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Acrobat 2.0 works, I've found, well for both printing and viewing. The
Acrobat Version 2.0 Distiller allows you to fully embed the fonts in the
Portable Document Format (.PDF) files so the recipients computers don't need
to have the originating font set present to display or print.
The .PDF files are created by 'printing' from the document creation program
to a postscript file, instead of a postscript printer.
The resulting .ps files are coverted to .PDF files by the Distiller program.
Hyperlinking and other navigation aids are added to the .PDF filie by the
writer using the Exchange program.
The .PDF file and an Acrobat Reader are what is sent to the customer. The
reader (which requires no license, and includes a runtime version of Adobe
Type Manager) displays on the screen exactly what would have been printed on
paper. (Extras such as links, searching zooming etc. are available in the
reader.) The reader can then print back out to whatever printer is present.
'Voila' .... the resulting printout appears exactly as the original would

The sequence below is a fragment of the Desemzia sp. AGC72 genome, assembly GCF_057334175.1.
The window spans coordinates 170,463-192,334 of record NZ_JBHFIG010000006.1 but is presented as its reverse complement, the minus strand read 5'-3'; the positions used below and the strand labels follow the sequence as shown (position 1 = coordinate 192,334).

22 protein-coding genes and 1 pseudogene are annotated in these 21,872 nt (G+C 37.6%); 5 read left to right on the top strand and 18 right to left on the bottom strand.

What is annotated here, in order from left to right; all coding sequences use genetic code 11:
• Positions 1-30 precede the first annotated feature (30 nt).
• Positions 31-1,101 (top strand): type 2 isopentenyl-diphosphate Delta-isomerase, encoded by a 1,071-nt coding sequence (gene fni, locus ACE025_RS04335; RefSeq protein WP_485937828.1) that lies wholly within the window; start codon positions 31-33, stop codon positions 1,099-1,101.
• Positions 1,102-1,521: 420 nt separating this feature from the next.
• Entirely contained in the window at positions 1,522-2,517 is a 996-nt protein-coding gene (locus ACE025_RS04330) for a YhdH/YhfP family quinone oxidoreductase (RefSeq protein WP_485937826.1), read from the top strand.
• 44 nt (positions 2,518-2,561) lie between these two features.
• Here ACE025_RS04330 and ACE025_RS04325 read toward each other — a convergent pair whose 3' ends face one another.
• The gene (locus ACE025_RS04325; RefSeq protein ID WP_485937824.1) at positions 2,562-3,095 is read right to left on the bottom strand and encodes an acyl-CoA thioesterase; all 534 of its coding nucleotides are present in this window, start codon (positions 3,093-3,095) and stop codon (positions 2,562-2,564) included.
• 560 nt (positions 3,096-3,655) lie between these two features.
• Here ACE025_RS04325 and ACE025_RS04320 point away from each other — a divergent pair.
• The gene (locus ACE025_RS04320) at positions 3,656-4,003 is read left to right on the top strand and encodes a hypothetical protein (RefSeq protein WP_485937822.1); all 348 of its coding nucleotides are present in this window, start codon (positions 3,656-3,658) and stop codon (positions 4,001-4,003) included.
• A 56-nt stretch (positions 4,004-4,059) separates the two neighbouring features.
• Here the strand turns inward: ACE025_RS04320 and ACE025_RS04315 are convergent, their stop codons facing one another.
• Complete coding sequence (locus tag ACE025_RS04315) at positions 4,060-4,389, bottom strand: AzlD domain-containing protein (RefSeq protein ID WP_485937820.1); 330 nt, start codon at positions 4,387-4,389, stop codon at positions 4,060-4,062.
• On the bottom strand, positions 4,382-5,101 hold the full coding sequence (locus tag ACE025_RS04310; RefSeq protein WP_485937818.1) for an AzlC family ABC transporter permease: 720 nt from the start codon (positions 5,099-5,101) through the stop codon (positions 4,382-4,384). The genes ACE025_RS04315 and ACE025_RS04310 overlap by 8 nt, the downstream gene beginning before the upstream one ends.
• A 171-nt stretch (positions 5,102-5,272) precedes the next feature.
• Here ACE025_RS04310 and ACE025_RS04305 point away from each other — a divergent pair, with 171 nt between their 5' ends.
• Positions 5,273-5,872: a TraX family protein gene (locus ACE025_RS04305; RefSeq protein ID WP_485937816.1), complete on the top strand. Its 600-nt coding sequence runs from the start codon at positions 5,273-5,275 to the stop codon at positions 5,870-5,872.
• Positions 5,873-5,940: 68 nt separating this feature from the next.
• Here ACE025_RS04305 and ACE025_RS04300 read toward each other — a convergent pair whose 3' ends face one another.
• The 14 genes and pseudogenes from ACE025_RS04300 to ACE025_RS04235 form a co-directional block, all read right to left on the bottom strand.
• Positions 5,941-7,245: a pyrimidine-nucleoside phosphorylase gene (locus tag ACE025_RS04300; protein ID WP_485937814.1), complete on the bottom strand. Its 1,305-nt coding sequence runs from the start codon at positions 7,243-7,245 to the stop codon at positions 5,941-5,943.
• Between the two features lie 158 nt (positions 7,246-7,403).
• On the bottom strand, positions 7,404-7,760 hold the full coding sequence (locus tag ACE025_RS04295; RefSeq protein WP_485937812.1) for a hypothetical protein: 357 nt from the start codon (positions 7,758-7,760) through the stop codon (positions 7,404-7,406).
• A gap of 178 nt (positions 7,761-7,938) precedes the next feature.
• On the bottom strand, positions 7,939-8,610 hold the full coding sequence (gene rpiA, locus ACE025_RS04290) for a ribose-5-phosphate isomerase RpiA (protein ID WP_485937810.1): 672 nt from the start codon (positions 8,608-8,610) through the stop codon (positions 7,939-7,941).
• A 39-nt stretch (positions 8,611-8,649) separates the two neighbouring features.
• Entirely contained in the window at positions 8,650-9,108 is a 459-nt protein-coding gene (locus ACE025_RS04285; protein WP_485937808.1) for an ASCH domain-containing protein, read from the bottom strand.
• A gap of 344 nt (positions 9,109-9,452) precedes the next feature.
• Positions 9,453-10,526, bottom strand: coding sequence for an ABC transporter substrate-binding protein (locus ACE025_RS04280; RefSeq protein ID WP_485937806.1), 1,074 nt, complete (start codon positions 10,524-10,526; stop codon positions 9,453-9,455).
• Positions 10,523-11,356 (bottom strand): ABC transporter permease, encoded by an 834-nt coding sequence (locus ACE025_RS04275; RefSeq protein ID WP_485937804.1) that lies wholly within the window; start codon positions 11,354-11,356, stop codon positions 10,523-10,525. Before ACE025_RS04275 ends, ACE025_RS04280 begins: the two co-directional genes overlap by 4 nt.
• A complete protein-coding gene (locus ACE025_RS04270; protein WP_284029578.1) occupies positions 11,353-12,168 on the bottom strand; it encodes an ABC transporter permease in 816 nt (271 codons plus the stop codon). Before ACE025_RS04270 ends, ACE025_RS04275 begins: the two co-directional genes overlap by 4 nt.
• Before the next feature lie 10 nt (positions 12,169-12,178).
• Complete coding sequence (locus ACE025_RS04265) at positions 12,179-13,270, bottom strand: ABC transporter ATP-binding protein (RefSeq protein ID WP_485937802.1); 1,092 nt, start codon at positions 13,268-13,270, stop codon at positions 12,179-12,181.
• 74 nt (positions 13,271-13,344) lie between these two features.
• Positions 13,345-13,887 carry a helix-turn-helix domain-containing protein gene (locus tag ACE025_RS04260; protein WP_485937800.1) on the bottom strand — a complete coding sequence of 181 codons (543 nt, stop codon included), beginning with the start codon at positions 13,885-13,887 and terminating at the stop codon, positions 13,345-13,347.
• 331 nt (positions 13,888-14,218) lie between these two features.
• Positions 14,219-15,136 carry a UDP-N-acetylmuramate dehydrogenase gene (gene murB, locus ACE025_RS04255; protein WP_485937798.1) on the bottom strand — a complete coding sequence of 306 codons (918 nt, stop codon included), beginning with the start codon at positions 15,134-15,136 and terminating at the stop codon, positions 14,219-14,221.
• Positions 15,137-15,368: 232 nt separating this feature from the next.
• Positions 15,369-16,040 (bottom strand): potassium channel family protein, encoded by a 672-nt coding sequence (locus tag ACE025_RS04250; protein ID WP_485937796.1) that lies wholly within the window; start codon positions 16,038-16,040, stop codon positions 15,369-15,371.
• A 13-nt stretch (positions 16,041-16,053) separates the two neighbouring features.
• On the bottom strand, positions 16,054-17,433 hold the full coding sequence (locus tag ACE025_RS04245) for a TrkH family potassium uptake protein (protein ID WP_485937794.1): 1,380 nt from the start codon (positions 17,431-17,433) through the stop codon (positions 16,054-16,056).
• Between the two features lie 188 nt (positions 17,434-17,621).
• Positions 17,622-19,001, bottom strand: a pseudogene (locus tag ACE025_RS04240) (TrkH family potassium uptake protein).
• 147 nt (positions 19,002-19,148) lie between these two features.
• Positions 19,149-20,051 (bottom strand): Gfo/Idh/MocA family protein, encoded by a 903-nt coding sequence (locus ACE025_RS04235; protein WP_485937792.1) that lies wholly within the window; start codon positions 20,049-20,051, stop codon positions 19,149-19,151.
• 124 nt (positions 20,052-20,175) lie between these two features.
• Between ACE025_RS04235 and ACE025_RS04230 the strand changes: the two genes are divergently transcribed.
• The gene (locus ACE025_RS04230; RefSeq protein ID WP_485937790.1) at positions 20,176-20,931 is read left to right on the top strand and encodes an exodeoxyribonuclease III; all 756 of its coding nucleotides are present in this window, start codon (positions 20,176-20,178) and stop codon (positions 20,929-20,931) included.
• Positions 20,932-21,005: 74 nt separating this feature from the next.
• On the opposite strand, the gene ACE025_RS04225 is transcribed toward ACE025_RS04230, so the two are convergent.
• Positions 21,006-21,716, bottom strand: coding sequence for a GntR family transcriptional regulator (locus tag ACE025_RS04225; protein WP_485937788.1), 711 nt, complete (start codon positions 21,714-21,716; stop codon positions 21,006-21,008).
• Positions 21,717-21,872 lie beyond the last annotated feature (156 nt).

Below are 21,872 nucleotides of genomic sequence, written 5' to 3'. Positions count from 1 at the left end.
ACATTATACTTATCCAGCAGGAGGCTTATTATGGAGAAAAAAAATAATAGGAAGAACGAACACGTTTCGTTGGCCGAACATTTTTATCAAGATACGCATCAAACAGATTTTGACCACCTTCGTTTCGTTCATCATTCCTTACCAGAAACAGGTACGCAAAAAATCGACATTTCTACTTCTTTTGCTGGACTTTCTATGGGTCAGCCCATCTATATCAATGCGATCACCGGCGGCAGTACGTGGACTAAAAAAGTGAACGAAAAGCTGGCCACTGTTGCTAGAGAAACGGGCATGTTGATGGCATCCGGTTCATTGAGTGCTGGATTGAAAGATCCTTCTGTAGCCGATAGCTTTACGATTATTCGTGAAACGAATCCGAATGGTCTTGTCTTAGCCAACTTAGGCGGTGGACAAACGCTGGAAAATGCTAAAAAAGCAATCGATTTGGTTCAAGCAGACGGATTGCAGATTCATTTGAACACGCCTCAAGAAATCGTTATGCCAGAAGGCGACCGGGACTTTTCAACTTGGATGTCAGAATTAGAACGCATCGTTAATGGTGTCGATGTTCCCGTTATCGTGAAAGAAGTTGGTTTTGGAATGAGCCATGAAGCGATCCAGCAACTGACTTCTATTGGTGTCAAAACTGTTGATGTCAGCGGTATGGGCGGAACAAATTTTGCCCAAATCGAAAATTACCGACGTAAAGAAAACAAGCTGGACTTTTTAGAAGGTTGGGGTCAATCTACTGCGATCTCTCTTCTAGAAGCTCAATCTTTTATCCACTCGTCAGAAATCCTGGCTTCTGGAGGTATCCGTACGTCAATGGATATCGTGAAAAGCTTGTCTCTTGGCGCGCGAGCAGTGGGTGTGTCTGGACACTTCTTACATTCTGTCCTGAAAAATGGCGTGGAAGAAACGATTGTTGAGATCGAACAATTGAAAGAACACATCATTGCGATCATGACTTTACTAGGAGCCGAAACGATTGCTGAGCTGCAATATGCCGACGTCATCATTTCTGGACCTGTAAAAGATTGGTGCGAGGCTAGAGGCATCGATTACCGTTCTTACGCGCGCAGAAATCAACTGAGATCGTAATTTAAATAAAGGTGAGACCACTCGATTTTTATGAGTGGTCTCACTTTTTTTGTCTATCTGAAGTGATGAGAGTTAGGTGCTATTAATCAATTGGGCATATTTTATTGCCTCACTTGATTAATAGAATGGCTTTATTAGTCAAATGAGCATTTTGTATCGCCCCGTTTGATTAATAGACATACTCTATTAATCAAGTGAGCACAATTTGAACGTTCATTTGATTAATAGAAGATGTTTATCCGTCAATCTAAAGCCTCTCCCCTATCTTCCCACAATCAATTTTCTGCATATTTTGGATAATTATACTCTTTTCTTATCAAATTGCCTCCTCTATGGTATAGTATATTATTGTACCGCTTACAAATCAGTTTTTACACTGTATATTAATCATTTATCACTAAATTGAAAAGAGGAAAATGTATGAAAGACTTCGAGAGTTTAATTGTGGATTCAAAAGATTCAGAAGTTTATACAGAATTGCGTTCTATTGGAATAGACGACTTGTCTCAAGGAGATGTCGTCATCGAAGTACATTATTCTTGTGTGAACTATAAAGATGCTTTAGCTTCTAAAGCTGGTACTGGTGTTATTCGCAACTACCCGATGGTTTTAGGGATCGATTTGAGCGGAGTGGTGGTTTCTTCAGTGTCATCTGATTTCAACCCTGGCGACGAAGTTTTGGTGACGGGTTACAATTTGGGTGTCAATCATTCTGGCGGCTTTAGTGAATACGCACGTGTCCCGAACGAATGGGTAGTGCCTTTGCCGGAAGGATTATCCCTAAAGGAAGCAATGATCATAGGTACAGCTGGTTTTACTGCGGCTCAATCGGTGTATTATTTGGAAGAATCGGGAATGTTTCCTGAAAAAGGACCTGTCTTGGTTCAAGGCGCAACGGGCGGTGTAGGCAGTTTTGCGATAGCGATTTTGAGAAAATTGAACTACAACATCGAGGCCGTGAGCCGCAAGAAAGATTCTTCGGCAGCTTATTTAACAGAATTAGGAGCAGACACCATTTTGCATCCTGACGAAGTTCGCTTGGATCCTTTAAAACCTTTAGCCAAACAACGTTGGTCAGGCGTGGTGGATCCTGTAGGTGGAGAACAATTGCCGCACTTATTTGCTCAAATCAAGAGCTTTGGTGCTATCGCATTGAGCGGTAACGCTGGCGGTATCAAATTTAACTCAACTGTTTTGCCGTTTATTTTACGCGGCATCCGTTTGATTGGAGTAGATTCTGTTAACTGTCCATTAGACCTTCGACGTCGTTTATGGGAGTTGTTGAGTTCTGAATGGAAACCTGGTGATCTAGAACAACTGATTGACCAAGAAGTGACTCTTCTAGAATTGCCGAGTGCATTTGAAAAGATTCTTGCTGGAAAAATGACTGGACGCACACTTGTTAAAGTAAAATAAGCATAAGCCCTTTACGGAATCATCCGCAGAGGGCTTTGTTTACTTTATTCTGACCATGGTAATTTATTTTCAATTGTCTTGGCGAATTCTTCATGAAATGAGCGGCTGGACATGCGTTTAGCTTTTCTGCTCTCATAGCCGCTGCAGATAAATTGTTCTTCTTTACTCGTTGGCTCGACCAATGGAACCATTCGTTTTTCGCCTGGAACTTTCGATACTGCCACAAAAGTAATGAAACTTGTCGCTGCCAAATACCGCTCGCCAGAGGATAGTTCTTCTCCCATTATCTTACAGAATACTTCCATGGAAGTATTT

have if it were sent to a postscript printer instead of a file. The notable
benefit is that it doesn't require a postscript printer!
I've found another use of Acrobat. Converting postcript files to bitmaps. I
distill the .ps file...load it into the reader....capture the screen
....then crop and edit it in paintbrush. I now have a bitmap of the
postscript file for inclusion into other programs or documents. This is
useful when moving graphics from Unix (which frequently produces .ps graphic
files) into a DOS/Windows environment.
Any other experience with these new tools would be gratefully received.
To: Multiple recipients of list TECHWR-L
Subject: Re: Writing Platform
Date: Wednesday, February 15, 1995 12:05PM
I'm confused: are you talking about how it looks printed or on-screen?
Because iff the on-screen appearance is perfect, that's all we're
asking of an on-line doc viewer. Did you mean to talk about printing?
I'm really interested cuz I started to load this yesterday to try it out.
Merrill Dodge asks for info about Adobe Acrobat.--
I've been using Acrobat for about two years, and have had some success with
it. The disadvantage is primarily that text is often spaced poorly if there
are special attributes in it (underline, bold, etc.) and Acrobat is forced
print with its universal fonts, as when the font specified in the document
not native to the system being used to print the file. This does NOT cause
the text to be at all unreadable, but it does impact the appearance to the
point that I wouldn't want to be held responsible for the final output. My
most recent experience with this was the printing of WWW page that was
originally in HTML. All the hypertext links that were underlined in the
original document printed without the preceding space, although the
appearance was perfect.